How Can Brands Stand Out During The Most Competitive Time Of The Year?

Here are two agency answers to this question:

Alex Beazley-Long, Senior Strategist,  Imagination

While festive purchases have mostly been made online in the last few years, marketers must recognize that holiday shopping is a tradition that extends beyond simple transactions. And as more shoppers return to in-person shopping, brands must tap into these traditions to forge meaningful connections that keep them at the top of consumers’ minds.

According to Mastercard, physical retail sales will increase 3.7% this year compared to last, as consumers return to brick-and-mortar stores in the run-up to Christmas. This is without a doubt one of the busiest times of the year for brands as they compete for the coveted pot of gold -- the attention of motivated shoppers -- which is why brands must go beyond traditional marketing approaches to cut through the noise. Enter experiential marketing.

From immersive pop-up events to innovative in-store activations to captivating window displays, experiential marketing allows brands to become a part of their customers' holiday traditions and connect on an emotional level. By tapping into their desire for a little festive cheer and providing refuge from the ongoing global crises, brands have the potential not only to win over this year’s shoppers but also turn them into lifelong fans.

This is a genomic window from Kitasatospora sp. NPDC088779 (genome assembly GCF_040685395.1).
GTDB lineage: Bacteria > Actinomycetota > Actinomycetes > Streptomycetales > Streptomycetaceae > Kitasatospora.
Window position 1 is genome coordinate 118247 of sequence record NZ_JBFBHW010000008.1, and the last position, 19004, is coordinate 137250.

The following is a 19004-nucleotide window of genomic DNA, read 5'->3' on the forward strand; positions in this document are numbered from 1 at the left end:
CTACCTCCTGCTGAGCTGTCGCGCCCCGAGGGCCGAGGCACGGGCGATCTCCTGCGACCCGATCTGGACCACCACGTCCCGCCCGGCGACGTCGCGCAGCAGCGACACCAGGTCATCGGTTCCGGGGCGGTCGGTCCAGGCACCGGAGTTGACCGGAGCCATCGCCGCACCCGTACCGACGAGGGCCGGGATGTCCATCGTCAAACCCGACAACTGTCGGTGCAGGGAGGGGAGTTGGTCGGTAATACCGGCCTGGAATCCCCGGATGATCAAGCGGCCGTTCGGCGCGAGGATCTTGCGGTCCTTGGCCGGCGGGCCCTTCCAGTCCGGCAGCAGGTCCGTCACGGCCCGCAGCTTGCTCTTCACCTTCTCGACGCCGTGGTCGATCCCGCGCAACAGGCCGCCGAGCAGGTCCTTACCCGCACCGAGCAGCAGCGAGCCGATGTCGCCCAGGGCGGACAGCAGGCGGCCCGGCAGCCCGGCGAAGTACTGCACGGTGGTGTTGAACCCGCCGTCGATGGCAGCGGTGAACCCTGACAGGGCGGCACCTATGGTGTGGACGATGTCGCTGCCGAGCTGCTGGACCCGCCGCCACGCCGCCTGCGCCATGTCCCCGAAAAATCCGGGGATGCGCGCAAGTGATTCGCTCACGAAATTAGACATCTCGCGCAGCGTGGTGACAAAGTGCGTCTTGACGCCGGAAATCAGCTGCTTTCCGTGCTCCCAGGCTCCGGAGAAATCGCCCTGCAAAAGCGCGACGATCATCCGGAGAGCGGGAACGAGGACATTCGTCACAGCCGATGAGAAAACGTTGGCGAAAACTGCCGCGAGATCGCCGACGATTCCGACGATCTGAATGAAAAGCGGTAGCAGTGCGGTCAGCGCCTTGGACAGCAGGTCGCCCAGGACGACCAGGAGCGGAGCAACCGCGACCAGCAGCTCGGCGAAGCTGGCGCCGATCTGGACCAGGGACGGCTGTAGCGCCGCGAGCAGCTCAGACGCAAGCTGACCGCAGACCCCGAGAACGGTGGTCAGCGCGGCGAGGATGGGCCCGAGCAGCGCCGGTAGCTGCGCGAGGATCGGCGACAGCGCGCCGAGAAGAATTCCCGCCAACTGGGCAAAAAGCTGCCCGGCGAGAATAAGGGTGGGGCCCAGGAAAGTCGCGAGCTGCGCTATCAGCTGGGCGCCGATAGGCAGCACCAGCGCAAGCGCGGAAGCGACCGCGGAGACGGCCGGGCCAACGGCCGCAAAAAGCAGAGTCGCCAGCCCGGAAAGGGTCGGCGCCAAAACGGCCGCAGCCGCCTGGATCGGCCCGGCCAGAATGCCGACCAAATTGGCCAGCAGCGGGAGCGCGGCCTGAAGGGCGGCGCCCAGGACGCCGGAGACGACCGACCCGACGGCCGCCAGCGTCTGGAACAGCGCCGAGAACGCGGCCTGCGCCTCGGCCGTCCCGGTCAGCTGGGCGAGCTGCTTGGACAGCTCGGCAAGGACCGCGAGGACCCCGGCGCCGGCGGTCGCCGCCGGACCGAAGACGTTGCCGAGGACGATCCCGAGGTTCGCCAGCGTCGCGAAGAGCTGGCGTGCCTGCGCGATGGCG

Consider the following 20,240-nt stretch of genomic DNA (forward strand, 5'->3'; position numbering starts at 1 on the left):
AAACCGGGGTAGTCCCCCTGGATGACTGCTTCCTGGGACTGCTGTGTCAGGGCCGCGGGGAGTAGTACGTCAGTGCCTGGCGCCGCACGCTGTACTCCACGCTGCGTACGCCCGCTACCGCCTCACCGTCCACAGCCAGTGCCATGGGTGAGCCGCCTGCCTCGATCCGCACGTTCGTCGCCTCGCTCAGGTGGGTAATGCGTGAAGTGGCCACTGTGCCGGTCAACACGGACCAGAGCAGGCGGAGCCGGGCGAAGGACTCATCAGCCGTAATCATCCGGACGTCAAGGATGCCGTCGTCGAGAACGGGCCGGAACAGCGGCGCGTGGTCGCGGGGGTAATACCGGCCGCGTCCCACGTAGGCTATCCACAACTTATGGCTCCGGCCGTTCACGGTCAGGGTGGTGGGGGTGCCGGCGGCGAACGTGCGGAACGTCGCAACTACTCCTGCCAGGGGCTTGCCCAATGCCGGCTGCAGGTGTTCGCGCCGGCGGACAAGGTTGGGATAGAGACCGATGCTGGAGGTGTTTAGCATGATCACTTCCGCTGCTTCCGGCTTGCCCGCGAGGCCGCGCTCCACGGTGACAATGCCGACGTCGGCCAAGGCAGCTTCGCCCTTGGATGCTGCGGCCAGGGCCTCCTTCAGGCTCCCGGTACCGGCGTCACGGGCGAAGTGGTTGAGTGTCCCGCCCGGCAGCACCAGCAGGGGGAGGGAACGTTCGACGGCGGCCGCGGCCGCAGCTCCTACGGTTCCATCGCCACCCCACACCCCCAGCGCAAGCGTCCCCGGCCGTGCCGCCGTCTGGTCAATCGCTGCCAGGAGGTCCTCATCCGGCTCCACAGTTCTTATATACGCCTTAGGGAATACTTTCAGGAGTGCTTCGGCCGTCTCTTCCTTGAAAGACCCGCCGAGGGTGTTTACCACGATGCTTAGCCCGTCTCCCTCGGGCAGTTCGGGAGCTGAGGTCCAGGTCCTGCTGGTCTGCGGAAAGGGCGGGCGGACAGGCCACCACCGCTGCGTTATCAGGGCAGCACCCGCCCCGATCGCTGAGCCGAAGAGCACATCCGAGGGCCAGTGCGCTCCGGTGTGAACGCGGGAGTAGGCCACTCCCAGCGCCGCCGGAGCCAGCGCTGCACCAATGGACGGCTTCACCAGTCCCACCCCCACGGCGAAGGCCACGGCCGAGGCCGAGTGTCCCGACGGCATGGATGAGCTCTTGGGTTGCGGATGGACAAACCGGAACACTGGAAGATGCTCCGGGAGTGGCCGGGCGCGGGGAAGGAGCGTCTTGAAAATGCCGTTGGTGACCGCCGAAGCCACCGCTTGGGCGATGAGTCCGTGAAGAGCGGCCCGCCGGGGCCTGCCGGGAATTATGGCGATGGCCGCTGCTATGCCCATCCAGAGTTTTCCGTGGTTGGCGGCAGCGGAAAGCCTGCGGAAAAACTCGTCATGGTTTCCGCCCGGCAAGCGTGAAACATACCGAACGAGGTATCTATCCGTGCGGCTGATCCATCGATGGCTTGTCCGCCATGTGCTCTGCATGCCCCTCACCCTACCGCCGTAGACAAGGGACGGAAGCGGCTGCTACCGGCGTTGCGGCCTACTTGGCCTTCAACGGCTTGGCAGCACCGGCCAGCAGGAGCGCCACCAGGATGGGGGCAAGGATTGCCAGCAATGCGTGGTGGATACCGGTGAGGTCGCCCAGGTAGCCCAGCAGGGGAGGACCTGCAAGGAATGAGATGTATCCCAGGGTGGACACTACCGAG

Jenn Szekely, president, Coley Porter Bell

Everyone raises their game during the holiday period -- brands included. But with a shaky economy and people likely spending less this year, combined with a wider variety of competitors, brands need to think beyond the traditional channels and tactics to win a share of wallets.

We’ve seen secondhand marketplaces explode recently as a result of inflation and consumers favoring the sustainability aspects. Expectations of sales through these channels are predicted to double over the next few years, according to ThredUP’s Annual Resale Report, and they will likely see strong results over the holidays. More brands may want to think about being present in these areas.

People are also spending more dollars on small businesses. Brands might want to think about some of the tactics smaller businesses use to engage customers. One of these is in-store events and experiences small businesses offer to their local communities.

We are already seeing some big brands act small, and see the value these tactics deliver. IKEA is having free gingerbread cookie decorating events, and Anthropologie and Terrain are doing holiday events that offer kids face painting.

And this is not something exclusive to in-store. Brands can virtually create buzz and engagement online through virtual experiences. J.Crew is doing an online ski chalet that will have games and scavenger hunts with prizes.

The holiday season is now longer than ever before. Some brands started holiday promotions in September and go into January. Brands need to strategize their communications and experiences over a longer period, requiring them to think differently than the normal holiday campaign duration. More content and thinking of smart ways to refresh during the holiday period will be key to avoiding fatigue.


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